So what if the writer was used as part of a “deception.” It served the greater good, and the writer should be proud to serve for his country. The writer’s family will be there when he returns, and his college will be open one more semester so that he can finish.

Staff Sgt. Daniel J. FowlerKuwait City International AirportKuwait

Arrogance and stupidity

This is in regard to the letter “Teach Germany a lesson” (July 27). Yes, the writer is right. We don’t need McDonald’s or Pizza Hut. Not having them would save our children from becoming overweight. Nor do we need other influences from the United States to show our children how to kill other children in school or how to throw rocks from bridges and murder innocent people.

The next time the writer goes out and eats a hamburger, he should use his brain. I’m fed up with such arrogance and stupidity and how certain people act and think. If the writer doesn’t like living in Germany, nobody will hold him here!

Bernd SeippDarmstadt, Germany

In a war

We Americans are proud of what U.S. troops are doing for the Iraqi people and for America. But those who are constantly writing whiny letters about food, slow mail service (do they really think the military is purposely holding up the mail?), rotations and God knows what else need to realize that they’re in a war. They should get a grip and read about World War I, World War II, the Korean War and the Vietnam War. Then tell us they have it so bad.

Don ThompsonKaiserslautern, Germany

Hope preferred to laugh

I can’t express the admiration that I — and millions of Americans — had for Bob Hope. What I can do is ask that we not weep for him. I suspect that Mr. Hope would rather we all watch some of his old movies and laugh again or share a favorite Bob Hope story with another veteran or family member who remembers his way of making us laugh at the simple things.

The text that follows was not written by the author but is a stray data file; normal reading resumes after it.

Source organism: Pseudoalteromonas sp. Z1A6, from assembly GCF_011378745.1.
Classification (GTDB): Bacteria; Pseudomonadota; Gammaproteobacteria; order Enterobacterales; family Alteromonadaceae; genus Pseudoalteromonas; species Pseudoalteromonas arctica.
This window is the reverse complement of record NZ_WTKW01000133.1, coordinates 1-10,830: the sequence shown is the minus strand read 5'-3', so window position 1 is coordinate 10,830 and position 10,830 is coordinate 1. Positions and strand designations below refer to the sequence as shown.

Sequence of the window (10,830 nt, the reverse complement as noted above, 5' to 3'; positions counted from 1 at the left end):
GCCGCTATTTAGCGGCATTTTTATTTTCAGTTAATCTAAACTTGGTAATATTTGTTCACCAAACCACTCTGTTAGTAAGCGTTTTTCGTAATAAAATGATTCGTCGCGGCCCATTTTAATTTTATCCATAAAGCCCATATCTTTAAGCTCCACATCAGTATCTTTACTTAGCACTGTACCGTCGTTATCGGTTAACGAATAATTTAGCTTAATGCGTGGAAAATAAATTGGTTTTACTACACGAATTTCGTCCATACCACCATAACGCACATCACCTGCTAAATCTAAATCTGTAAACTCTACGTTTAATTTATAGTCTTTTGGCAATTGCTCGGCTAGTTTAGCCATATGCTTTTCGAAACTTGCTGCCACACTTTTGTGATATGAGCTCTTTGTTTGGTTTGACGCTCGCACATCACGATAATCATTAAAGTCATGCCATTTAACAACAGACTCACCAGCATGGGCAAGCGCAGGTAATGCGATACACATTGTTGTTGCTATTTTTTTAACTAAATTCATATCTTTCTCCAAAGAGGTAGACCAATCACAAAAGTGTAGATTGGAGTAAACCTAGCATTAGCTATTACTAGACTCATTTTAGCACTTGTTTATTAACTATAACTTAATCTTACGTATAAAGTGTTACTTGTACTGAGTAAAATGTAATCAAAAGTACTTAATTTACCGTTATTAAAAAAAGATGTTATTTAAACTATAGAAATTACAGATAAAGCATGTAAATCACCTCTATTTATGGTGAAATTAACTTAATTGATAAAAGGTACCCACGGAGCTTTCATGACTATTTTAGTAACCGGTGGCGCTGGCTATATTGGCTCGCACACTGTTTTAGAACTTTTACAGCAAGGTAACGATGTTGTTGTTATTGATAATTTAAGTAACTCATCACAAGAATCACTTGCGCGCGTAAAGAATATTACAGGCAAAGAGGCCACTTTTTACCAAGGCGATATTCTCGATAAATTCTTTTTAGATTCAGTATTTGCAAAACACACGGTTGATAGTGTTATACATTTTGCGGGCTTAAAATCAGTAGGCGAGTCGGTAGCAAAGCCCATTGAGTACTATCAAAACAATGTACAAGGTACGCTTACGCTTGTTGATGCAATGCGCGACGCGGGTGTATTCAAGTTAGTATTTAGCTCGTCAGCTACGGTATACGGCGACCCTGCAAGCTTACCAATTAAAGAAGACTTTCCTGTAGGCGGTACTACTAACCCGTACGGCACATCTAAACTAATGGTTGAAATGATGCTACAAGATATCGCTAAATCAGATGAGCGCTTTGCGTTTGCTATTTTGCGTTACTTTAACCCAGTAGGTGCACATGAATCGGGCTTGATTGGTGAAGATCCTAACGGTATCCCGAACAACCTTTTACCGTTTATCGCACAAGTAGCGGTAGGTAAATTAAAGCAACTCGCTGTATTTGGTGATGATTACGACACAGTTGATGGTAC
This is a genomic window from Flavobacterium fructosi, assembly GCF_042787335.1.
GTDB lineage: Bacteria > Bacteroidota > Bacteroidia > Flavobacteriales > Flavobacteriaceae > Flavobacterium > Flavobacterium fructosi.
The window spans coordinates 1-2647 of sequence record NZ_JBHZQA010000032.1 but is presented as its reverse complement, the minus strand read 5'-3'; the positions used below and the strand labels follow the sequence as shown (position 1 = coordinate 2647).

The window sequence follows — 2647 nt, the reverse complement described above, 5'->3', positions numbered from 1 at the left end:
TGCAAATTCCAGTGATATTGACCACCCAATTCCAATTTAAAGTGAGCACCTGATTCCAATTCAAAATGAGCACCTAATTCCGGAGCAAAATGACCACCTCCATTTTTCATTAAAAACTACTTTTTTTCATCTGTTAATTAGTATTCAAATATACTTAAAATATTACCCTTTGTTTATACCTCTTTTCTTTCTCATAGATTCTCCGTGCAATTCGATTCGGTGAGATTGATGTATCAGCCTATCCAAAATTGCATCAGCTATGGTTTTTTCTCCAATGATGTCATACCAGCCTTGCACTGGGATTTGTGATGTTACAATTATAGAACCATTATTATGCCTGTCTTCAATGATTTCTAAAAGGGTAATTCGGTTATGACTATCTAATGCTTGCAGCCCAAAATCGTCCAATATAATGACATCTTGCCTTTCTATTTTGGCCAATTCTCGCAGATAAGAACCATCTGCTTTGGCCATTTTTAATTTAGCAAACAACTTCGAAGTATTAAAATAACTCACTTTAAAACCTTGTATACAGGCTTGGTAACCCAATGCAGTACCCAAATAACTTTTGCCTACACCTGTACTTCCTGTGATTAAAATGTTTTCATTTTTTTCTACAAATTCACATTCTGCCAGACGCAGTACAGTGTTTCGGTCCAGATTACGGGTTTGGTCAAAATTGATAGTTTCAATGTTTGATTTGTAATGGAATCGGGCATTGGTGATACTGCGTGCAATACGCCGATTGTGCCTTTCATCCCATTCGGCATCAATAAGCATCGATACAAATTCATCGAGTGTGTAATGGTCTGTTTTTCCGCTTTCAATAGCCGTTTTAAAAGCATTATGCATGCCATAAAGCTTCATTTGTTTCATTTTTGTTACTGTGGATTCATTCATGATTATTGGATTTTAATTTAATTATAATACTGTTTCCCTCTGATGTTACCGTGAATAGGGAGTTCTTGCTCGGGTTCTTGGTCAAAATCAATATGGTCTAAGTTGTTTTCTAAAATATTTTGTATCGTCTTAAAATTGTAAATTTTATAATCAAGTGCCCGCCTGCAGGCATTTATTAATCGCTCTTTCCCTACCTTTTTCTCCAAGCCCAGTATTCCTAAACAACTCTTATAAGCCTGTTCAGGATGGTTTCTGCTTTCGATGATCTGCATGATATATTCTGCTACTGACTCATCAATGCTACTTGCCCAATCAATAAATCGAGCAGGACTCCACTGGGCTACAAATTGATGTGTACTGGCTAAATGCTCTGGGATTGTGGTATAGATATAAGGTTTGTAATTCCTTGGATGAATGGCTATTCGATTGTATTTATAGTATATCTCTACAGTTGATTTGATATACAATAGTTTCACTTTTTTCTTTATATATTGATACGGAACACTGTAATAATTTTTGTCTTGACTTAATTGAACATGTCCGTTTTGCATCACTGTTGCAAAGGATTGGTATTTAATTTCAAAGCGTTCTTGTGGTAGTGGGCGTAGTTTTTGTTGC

Mr. Hope did it all. He never seemed to be out of energy or compassion for the average “Joe.” He conquered Vaudeville, radio, movies, television, real estate, baseball and the hearts of America. My own favorites of his were not the Bob Hope comic books I read as a boy or his Christmas specials we watched as a family. It was the very well made road movies he and Bing Crosby gave us to enjoy. I know that now at this moment heaven is gearing up for a major production: Bob Hope, Bing Crosby and a cast of thousands in “Road to Eternity” — what a great movie this will be. And to think of all those who he entertained in all those wars getting to see him perform again. I guess he would go anywhere for his average “Joes.” Thanks Bob. Thanks for the memories.

Steven R. TuckerOsan Air Base, South Korea

Lowered bar for Bronze Star

I hope that someone at Stars and Stripes will write an editorial asking what Pfc. Jessica Lynch did to deserve a Bronze Star. To give someone a Bronze Star for getting into a wreck after getting lost, then being rescued by Special Forces? Who deserves the Bronze Star, Ms. Lynch or the Special Forces who went in to get her?